Knoxville News Anchor Beth Haynes Reflects on 20 Years at WBIR-TV
For the last 20 years, Beth Haynes (’98) has elevated the people, stories, and community of Knoxville through her platform as a news anchor at WBIR-TV. Haynes has an aptitude for looking at a topic or issue and seeing the people first, and handling even the most difficult stories with deep compassion and respect. Recently, the long-time journalist announced she was leaving her position at the station to spend more time with her family, and to explore new pursuits in her career.
“I love being an advocate in this community. We would see first-hand the real need, the issues, and we need to bring that to attention and be a voice for those who are voiceless, and that’s what I really enjoyed about the job,” Haynes said.
Her Dream Profession
Haynes said she was one of those rare children who knew exactly what she wanted to be when she grew up by the age of nine, and sure enough, she fulfilled that childhood dream. It started in the fourth grade, when she began entering speech contests sponsored by the Optimist Club, and the wheels kept turning from there. The Athens, Tenn. native then got a chance to be part of a children’s news reporter program led by Chattanooga’s WTVC-TV news personality Marcia Kling, who helped Haynes learn the importance of enunciation and encouraged her throughout high school to continue pursuing her journalism goals.
When Haynes began looking at campuses, she chose the University of Tennessee, Knoxville, because of its size and opportunities. She majored in Communications studying broadcast journalism, and after an internship with the Senate Government Affairs Committee in Washington, D.C. she decided to minor in political science.
During her time at UT, Haynes said she took advantage of hands-on opportunities offered to students, and loved getting the chance to gain practical skills she’d later use in the newsroom. Though she knew she wanted to be an on-air personality, she appreciated learning every bit of production from shooting and editing to developing sources and building relationships. Gaining the full experience of newsroom work, behind and in front of the camera, served her well throughout her career and in the relationships she made at her workplaces.
But for Haynes, living in Knoxville and participating in campus activities was an even broader education, one that she continues today: learning about different people from varying backgrounds, and being open-minded about others’ unique experiences and perspectives.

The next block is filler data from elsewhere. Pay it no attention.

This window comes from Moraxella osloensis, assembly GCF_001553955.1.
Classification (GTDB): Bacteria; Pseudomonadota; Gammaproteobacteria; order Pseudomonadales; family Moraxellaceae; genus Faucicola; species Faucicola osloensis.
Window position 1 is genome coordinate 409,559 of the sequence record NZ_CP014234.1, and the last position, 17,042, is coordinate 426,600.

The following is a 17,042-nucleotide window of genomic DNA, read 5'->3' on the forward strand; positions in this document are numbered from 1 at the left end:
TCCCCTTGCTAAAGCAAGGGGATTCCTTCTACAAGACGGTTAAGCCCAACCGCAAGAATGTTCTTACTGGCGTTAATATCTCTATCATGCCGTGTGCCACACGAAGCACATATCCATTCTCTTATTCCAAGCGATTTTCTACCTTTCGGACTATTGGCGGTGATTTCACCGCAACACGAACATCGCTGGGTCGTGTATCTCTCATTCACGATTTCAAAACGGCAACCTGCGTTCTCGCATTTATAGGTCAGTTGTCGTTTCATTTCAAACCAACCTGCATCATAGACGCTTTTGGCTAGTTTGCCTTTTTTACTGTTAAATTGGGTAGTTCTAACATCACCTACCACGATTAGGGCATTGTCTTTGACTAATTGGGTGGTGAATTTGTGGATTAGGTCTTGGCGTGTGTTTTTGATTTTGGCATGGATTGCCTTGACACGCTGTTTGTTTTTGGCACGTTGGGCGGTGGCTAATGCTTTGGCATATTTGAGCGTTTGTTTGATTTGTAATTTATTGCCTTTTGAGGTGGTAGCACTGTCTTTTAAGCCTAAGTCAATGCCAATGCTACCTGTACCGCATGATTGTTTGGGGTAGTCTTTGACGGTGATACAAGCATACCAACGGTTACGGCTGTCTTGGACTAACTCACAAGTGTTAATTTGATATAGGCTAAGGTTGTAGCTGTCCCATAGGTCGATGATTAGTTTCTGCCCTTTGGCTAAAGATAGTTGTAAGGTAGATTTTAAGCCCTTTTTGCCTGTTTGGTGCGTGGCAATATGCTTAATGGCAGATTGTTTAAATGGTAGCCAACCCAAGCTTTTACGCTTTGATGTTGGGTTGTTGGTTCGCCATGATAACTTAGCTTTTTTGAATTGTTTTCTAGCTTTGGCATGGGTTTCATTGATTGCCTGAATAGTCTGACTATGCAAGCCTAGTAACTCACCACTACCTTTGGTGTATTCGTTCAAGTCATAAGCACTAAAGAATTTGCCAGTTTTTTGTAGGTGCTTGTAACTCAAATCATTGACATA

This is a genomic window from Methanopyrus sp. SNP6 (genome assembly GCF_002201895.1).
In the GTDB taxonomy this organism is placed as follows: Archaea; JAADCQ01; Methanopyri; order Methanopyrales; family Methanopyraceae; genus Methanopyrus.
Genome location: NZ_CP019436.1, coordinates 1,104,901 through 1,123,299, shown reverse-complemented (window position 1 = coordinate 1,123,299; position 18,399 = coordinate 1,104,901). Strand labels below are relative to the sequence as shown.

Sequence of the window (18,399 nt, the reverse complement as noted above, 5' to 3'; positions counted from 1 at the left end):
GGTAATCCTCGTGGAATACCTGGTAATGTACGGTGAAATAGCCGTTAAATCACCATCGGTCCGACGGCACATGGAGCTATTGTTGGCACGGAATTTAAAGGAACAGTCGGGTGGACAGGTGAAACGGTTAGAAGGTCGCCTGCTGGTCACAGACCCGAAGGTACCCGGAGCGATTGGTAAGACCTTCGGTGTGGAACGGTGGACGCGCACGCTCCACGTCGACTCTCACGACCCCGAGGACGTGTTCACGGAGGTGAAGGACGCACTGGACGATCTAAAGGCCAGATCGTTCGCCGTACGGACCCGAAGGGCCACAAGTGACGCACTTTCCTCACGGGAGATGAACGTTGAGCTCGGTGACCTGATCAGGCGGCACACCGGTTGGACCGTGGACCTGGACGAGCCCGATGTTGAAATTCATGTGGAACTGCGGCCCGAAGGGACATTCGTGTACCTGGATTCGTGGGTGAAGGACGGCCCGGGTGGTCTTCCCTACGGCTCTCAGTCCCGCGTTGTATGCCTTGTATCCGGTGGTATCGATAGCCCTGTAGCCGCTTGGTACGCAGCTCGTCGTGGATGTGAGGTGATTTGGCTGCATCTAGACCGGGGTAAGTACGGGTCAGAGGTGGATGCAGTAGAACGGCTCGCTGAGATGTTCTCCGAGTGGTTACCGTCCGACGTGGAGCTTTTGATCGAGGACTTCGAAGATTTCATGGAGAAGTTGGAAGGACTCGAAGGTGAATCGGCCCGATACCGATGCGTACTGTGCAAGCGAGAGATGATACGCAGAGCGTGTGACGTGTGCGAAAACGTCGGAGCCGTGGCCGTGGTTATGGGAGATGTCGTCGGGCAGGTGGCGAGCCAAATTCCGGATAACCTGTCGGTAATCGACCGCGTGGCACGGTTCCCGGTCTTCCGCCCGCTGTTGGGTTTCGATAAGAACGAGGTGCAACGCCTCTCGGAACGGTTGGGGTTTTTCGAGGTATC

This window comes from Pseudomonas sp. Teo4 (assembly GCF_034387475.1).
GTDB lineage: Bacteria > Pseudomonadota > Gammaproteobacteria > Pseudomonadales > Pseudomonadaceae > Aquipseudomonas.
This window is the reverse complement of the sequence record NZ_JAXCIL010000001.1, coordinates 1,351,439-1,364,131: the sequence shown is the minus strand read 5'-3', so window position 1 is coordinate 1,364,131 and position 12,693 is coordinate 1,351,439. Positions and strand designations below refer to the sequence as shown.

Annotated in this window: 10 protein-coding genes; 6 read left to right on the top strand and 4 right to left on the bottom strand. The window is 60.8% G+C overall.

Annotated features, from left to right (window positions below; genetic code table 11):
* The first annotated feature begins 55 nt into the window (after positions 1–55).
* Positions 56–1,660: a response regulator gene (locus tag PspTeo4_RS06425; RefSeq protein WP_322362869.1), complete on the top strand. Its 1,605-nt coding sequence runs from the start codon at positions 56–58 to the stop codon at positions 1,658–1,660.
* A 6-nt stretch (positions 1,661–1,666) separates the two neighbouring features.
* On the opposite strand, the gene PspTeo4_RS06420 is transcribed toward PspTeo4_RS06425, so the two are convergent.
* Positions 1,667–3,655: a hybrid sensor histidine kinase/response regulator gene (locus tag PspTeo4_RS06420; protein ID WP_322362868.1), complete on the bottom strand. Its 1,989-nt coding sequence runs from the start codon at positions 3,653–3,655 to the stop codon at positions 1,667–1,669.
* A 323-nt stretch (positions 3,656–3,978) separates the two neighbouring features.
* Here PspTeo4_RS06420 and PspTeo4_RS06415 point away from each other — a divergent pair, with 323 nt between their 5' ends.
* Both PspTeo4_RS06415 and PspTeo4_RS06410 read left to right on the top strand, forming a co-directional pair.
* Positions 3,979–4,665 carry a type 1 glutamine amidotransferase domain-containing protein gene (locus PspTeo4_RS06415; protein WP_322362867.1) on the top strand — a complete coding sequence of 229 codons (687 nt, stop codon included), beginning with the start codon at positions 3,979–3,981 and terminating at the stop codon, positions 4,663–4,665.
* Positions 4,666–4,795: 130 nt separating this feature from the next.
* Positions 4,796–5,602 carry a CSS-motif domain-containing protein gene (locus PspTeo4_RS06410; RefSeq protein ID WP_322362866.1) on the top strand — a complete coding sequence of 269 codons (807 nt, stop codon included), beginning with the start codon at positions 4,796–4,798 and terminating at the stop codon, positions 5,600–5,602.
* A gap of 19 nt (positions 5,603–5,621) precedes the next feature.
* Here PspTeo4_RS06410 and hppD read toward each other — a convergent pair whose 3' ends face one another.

“My first semester, my mom knew I’d be homesick, so she told me not to come home until after Thanksgiving. I think she knew that I might miss out on new experiences on campus,” Haynes recounted. “So I learned to take those calculated risks, to step out of my comfort zone, and to meet people and grow and expand my horizon.
Starting a Journalism Career
Though Haynes knew she wanted to tell stories in a newsroom, she couldn’t pass up an opportunity offered to her right after graduation to intern at Walt Disney World in their media relations department. It was there that she learned all the ins-and-outs of the other side of media, the one that coordinates and sets up stories and visits from journalists, and writes press releases and pitches stories for news coverage.
It was at Disney that she learned just how much she loved telling people’s stories.
“I’m very grateful for the high standard I learned there. It was very much about storytelling and branding and connecting with people and drawing on those memories and heartfelt moments. I think that’s something I’ve carried with me, especially with branding and who you are and what you want to represent,” she said.
She took everything she learned at Disney and UT into her next position as a news anchor and multimedia journalist at a small local station in Hopkinsville, Ky., where she “wore many hats” and produced newscasts, acted as news director, and even stepped in to do the weather at one point.
“I learned every aspect of the job and that made me a better storyteller and it made me a better journalist, reporter, and news anchor. It really made me understand what my colleagues had to do. I worked in that newsroom for nine months, shot all my B-roll, edited all my news content, wrote all my news content, then I went to a Fox affiliate in Macon, Ga.,” she said.